As far as I can tell, no CAM treatment has been proven effective beyond placebo. (If you’re not convinced of this, I suggest you take a look at Barker Bausell’s book on the subject.) That means that treatments like acupuncture, homeopathy, Reiki, energy healing, Traditional Chinese Medicine (such as cupping), and others (like “liver flushes”) perform about as well as placebos (inert alternatives) in head-to-head studies. Therefore, the effects of these treatments cannot be explained by inherent mechanisms of action, but rather the mind’s perception of their value. In essence, the majority of CAM treatments are likely to be placebo therapies, with different levels of associated ritual.
For the sake of argument, let’s assume that CAM therapies are in fact placebos – the question then becomes, is it ethical to prescribe placebos to patients? It seems that many U.S. physicians believe that it is not appropriate to overstate potential therapeutic benefits to patients. In fact, the AMA strictly prohibits such a practice:
“Physicians may use [a] placebo for diagnosis or treatment only if the patient is informed of and agrees to its use.”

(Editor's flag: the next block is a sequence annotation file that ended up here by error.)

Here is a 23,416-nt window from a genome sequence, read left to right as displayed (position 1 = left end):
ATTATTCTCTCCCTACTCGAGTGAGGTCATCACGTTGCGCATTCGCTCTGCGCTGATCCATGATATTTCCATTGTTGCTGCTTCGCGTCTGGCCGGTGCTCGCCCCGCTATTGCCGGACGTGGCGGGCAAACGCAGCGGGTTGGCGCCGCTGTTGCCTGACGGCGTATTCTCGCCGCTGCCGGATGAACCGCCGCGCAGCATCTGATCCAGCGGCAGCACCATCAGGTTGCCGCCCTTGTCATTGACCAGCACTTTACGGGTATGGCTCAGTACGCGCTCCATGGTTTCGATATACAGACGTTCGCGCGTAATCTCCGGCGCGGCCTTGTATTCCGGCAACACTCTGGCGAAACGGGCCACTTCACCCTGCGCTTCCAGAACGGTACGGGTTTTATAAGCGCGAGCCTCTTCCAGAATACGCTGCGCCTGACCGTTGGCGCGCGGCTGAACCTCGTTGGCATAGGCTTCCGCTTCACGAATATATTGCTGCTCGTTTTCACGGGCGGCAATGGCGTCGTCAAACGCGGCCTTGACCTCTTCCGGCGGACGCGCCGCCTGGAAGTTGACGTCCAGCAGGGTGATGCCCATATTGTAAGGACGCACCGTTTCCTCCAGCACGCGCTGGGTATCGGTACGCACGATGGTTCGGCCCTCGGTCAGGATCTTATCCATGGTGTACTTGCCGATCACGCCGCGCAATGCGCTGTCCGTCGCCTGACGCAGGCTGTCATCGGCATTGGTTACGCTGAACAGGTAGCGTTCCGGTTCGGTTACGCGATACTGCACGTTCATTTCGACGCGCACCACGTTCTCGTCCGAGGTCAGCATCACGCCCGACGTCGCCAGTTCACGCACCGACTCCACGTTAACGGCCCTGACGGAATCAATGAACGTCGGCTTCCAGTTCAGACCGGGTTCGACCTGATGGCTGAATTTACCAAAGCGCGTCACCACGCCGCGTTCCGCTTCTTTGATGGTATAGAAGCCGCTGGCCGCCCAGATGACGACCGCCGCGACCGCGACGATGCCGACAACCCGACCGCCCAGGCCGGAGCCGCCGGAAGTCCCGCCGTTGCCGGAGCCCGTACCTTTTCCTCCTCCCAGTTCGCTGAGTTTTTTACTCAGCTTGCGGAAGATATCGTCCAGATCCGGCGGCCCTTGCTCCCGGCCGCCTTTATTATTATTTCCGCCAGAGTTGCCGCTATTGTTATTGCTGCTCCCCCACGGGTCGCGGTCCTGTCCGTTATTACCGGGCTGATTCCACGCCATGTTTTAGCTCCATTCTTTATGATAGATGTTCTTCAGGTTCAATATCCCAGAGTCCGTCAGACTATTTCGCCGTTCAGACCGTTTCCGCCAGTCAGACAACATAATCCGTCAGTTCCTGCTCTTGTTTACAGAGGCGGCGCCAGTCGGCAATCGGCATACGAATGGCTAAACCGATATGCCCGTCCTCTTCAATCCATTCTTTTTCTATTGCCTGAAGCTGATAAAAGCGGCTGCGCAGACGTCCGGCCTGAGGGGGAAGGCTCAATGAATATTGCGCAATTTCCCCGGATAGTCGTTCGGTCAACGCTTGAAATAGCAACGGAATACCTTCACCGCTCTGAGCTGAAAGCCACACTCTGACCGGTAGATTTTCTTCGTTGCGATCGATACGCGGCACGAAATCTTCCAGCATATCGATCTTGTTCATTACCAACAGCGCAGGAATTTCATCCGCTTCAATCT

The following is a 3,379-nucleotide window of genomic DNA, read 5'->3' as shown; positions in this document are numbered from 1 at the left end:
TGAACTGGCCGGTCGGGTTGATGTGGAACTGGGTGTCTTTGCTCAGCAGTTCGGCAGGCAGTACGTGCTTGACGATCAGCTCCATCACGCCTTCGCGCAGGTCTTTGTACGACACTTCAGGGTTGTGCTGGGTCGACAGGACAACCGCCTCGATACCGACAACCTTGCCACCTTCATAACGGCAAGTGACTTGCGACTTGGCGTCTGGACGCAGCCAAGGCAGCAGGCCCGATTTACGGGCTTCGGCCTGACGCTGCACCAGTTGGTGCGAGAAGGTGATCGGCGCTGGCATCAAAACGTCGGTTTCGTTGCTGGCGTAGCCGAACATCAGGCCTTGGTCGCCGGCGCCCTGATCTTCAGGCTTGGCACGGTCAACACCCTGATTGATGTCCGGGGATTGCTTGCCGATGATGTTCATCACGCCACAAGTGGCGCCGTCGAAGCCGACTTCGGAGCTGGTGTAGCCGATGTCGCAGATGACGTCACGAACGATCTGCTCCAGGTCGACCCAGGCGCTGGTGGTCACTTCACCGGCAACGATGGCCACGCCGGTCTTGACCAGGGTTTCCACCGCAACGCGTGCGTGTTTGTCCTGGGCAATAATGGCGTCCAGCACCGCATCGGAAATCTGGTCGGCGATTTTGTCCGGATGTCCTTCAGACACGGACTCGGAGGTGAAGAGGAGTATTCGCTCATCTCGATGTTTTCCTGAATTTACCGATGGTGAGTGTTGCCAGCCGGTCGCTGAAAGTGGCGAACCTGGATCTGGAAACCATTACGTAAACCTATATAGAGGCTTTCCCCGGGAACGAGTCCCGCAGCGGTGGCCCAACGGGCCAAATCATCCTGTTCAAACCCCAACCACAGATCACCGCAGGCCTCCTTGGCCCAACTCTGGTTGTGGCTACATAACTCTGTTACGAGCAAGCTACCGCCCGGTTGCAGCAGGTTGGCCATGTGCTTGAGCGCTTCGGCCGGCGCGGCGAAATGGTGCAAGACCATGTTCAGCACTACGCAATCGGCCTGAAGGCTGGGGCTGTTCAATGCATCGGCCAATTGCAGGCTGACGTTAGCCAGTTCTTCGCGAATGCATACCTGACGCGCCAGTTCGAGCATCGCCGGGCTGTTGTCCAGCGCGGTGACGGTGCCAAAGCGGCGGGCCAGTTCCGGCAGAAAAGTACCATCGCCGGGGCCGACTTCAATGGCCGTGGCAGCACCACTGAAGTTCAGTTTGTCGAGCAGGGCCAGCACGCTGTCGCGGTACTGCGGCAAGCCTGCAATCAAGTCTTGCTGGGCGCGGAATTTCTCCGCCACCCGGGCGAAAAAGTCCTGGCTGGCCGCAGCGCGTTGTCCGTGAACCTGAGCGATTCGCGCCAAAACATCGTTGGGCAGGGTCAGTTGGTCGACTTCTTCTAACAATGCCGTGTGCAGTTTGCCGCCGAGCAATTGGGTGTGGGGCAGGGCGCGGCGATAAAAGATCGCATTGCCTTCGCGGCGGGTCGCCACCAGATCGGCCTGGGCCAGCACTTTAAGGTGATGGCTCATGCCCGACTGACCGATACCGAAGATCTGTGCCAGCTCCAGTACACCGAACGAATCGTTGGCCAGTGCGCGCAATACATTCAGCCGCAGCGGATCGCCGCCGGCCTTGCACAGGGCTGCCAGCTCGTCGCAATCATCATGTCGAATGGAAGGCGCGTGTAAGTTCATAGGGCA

Moreover, a recent article in the New England Journal of Medicine concludes:
“Outside the setting of clinical trials, there is no justification for the use of placebos.”
However, there is some wavering on the absolute contraindication of placebos. A recent survey conducted by researchers at the Mayo Clinic asked physicians if it was permissible to give a dextrose tablet to a non-diabetic patient with fibromyalgia if that tablet was shown to be superior to no treatment in a clinical trial. In this case 62% of respondents said that it would be acceptable to give the pill.
The authors note:
“Before 1960, administration of inert substances to promote placebo effects or to satisfy patients’ expectations of receiving a prescribed treatment was commonplace in medical practice. With the development of effective pharmaceutical interventions and the increased emphasis on informed consent, the use of placebo treatments in clinical care has been widely criticized. Prescribing a placebo, it is claimed, involves deception and therefore violates patients’ autonomy and informed consent. Advocates of placebo treatments argue that promoting the placebo effect might be one of the most effective treatments available for many chronic conditions and can be accomplished without deception.”
How do you feel about placebos? Are they a legitimate option in some cases, or a violation of patient autonomy and informed consent?